“Some of the bigger homes are on waterfront and golf course fronting lots,” Nutt said. “Some moderate houses front natural areas. Most of the homes, including houses at lower prices, are typically second homes–usually young professionals moving into their second home. We have homes that start at the upper $300s. They go well into the low millions. While we have a lot of young families, we also have senior retired residents enjoying the Reunion lifestyle.”

One benefit homeowners get is being surrounded by nature. Of the 2,100 acres, over 600 acres is green space which includes 400 acres of lakes. The golf course covers about 275 acres. That puts almost half the property as natural areas.

Reunion is so attractive that it even has a least one resident who commutes to work in the Delta. For other residents who work in the capital area, it is an easy drive to work.

Reunion is Nutt’s pride and joy. “I am really proud of Reunion,” Nutt said. “It is a legacy type property. It is just a wonderful place for families to live. I’m real proud in having provided that. It will be a family legacy for our children and grandchildren.”

Sometimes it is the bad times that can tell the most about a development. The housing recession in 2008 had an impact on Reunion. Their sales fell off 50 percent.

“But that was better than 95 percent which happened in a lot of real estate development,” Nutt said. “I think because of the uniqueness of the Reunion development, we were able to weather the storm better than a lot of various generic housing developments. During that time, banks and appraisers wanted us to drop our lot prices, but we never did that. That would have hurt all of our existing residents. We were able to sustain our values, stay above water the three to four years of the recession, and have come out now to where we are now back to 2006 and 2007 lot sales levels.”

What exists today might be considered a sort of second generation of Reunion. They built all the lakes and other amenities, and now are moving forward increasing offerings.

“So, a lot of neat things are happening,” Nutt said. “We’re opening our 33,000-square-foot clubhouse this year. It is a big deal, a $15-million construction project. The clubhouse will have two restaurants, one more informal and a formal dining room built where it can be sectioned off. There will be seating for 250 for sit down dining and room for a standup crowd of 500. We are also doubling the size of the fitness center and will have a full-service spa.

“We provide amenities for neighborhood residents who are not members of the country club such as freestanding pools and parks separate from the country club. “The emphasis at Reunion leans towards active families with numerous activities and special events that do not require membership to the country club.”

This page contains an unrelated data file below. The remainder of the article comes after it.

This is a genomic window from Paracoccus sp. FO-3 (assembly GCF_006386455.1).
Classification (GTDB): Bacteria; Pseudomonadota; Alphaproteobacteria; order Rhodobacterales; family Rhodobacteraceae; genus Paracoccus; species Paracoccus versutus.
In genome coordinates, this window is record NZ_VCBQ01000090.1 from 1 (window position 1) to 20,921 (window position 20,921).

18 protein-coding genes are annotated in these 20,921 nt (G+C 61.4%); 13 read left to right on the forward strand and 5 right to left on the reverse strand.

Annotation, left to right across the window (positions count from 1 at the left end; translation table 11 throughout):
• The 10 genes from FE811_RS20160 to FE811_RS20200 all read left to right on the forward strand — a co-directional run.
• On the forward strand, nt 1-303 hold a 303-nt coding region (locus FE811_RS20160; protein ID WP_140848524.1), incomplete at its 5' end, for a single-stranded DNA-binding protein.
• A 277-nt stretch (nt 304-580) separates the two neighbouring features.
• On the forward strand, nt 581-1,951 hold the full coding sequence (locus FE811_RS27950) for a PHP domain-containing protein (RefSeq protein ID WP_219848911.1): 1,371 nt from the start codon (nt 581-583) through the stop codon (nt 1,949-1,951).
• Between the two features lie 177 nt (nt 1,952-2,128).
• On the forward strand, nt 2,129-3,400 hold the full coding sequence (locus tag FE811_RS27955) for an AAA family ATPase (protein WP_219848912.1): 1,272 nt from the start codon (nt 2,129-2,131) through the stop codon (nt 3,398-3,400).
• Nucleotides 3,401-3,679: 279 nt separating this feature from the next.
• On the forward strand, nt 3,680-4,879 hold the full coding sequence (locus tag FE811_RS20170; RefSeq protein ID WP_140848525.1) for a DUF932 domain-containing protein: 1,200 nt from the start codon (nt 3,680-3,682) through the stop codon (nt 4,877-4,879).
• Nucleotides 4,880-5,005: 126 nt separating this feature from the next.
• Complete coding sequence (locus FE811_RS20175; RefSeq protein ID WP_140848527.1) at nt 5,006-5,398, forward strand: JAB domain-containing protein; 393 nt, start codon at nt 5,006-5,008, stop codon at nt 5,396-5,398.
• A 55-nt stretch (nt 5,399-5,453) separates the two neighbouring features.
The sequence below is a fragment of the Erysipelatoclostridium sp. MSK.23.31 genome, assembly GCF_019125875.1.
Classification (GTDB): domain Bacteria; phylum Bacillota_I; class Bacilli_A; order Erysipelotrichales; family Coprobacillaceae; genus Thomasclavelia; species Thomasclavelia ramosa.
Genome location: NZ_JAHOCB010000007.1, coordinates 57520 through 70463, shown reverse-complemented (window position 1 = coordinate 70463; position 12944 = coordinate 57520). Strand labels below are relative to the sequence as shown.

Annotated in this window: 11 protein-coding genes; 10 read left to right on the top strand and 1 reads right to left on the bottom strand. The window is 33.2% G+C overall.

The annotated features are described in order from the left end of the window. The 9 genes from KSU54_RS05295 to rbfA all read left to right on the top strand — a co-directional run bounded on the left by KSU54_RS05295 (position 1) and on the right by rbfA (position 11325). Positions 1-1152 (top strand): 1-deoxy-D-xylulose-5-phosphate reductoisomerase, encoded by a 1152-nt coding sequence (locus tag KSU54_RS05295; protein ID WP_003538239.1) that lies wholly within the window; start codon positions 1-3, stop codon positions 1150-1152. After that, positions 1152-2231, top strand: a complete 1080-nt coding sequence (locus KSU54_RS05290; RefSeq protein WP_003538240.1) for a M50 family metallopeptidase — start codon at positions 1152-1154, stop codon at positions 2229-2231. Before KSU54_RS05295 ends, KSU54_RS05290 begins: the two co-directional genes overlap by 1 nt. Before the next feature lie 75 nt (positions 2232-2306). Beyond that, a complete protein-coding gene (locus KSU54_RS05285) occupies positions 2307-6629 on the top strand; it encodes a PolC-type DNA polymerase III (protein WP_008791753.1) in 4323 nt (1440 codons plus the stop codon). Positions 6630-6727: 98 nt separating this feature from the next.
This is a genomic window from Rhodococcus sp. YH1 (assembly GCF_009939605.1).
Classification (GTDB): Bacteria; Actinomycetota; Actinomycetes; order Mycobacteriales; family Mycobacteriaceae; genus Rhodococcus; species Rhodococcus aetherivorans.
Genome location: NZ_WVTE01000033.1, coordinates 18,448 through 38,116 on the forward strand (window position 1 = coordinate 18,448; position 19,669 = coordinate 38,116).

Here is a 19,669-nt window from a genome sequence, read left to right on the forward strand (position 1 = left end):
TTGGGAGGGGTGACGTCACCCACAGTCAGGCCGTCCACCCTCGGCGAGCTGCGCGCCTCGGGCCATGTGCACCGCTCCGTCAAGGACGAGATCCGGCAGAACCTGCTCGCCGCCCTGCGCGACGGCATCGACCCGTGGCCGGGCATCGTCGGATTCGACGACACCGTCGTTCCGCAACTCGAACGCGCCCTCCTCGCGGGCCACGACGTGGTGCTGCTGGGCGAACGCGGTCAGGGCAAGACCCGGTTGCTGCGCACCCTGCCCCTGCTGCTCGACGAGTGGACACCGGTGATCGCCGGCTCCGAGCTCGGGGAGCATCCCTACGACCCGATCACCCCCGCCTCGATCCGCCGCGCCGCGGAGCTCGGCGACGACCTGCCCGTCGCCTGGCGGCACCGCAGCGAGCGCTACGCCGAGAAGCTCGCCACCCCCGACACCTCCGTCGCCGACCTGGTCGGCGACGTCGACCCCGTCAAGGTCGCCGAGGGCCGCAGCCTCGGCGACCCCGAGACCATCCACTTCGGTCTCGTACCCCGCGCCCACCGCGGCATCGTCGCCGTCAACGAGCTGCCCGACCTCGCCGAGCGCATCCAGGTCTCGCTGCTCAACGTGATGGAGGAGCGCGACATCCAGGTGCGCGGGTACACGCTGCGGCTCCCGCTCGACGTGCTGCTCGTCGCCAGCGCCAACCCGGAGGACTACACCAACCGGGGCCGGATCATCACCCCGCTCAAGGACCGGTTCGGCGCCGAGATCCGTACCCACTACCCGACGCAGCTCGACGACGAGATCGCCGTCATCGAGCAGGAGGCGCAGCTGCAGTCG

Nutt’s wife, Kristie, plays a key role at Reunion.

“She is more involved in the development of Reunion than I am,” Nutt said. “When you talk about David Nutt, you are really talking about David and Kristie. She along with a close friend are doing most of the interior design work on the clubhouse.”

The new clubhouse is not the only new amenity under construction presently at Reunion. About $40 million total is currently being invested overall, in addition to the more than $120 million previously invested in the entire development.

Nutt is still involved in legal work involving complex large projects including pollution and water rights cases. He usually works more in an advisory role for attorneys with large cases. And he also has other ventures in business and real estate.

Nutt received his undergraduate degree and law degree at the University of Mississippi (Ole Miss). He says part of the reason he went to law school is that he loved college so much he didn’t want to leave. And since leaving, he has been a major financial supporter of Ole Miss; with the result of the David H. Nutt Auditorium on campus being named in his honor. While he has made numerous other gifts, he gives most of his donations to Ole Miss and others anonymously. “I kind of like it that way,” he said.

Nutt’s hobbies including hunting and fishing, including in the Delta.  “I’ve fished all my life at Eagle Lake and the river lakes,” he said. “I raise cattle in New Mexico and Texas.  I like to quail hunt and have bird dogs. I play golf.”